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Lone Star (06/07/1979 - 08/05/1979)


 

New York Daily News: "Even the ham can't help these slices of life"

"Lone Star" is a tall tale told in the littered backyard of a Texas saloon. "Pvt. Wars" is a series of blackouts on the cinderblock terrace of a veterans hospital. Both are comedies for three male actors, run an hour apiece, and are the work of James McLure. They arrived last night at the Century like a couple of dusty salesmen just off the road, loud voiced, ready for fun but with only some loose change in their pockets.

The author's purpose in both pieces is to render us helpless with laughter at the asinine behavior of, for the most part, country bumpkins, and then leave us with a tender smile for their frailties. But what he has written is mainly hogwash, to use a country term in use before expletives were reduced to four letters, and it is about as funny as an outhouse in a dust storm.

If we have to choose, "Lone Star" is the better. It enables an actor named Powers Boothe to have a fun time playing a sloppy, mushmouth Texas drunk who learns that while he was off in Vietnam his younger brother fooled around with his wife, a revelation coming just before being told (as in the P.S.-Your-Cat-Is-Dead joke) that his 1959 pink Thunderbird, his true love, has been wrecked.

Boothe, Leo Burmester as the dimwit of a younger brother and briefly, Clifford Peters as a caricature of a naive husband, do their best to keep things jolly under Garland Wright's direction.

But if "Lone Star" seems too silly for words, the curtain raiser, "Pvt. Wars," defies all reason. Army vets clowning about on a hospital terrace that looks more like a dank basement as designed by John Arnone and lighted by Frances Aronson, they have, except for the one called Silvio, unidentified ailments, unless it be infantilism. Silvio is a doubly perverse flasher, inasmuch as we gradually learn that his genitals have been shot off in combat, but so little is made of this that we suspect it is a joke until the playlet's misty-eyed finish.

It is, as I have said, made up of a series of blackouts, some no more than a few seconds in length, and a few actually taking place in the dark, and I can't recall a single one that was the least amusing or had a punch line with the slightest punch. Gregory Grove is the actor getting a chance to ham it up in this one, in which he plays a goofy fellow ever trying to repair a radio whose parts keep disappearing. Tony Campisi, as the fellow with disappeared parts, and the aforementioned Fetters, this time as a caricature of a stuffy Long Island rich boy from Great Neck and Montauk, of all likely places, fill out the cast.

The double bill is, as one might expect, a product of our far-flung regional theater, having been given birth to by the Actors Theater of Louisville.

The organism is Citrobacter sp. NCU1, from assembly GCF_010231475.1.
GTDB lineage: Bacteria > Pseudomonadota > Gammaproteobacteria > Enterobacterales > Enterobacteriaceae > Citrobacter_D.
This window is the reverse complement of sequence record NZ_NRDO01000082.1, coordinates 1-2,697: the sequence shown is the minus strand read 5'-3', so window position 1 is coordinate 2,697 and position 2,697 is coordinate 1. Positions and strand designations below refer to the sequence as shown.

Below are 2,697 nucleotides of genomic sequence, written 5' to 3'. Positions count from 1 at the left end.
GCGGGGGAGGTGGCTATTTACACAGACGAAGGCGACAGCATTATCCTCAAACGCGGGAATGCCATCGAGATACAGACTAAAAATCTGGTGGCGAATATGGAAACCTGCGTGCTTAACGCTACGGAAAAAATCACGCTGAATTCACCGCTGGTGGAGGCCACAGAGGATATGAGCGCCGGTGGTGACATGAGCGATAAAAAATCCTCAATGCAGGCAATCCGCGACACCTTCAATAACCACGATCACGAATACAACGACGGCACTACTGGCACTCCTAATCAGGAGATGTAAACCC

New York Daily News
06/08/1979

New York Post: "James McLure a rising star"

Besides being the name of a down-home music bar for homesick Texans (as well as the name of their down-home beer), Lone Star is a new play by a promising young Southerner named James McLure. McLure's talent is still only "promising," because both Lone Star and its companion one-actor, Pvt. Wars, which opened last night at the Century Theater, smack of the theatrical greenhorn trying to get a firm seat in the saddle.

Not surprisingly, Lone Star is set in Texas, back of a small-town gin mill where two brothers are drinking and gassing about the two things closest to their hearts: cars and women. Powers Boothe swaggers amusingly as the macho older brother who feels out of it since he returned from Vietnam to find that nobody drinks until they puke anymore. Leo Burmester's more finely tuned performance gets even more mileage out of his hero-worshipping brother.

Although the good old boys have more color than depth, they could still charm the label off a beer bottle. But the play's real vigor lies in its roisterous language, a salty regional idiom that is half-obscenity and half-spit. Unhappily, Stuart White has directed the character study with his whip hand, lashing out laughs when he should be going after smiles and grimaces.

Garland Wright's direction of Pvt. Wars is less frenetic, but he's laboring after a lost cause. This black comedy, about three physically and emotionally damaged patients in a veterans' hospital, consists of a string of jokes, some as moldy as the blackout device the separates them.

Tony Campisi and Gregory Grove animate two of the walking wounded, but it's all surface. McLure has sketched out the characters he meant to write, and left them floundering in sitcom land. Compares to M.A.S.H., the comedy is mish.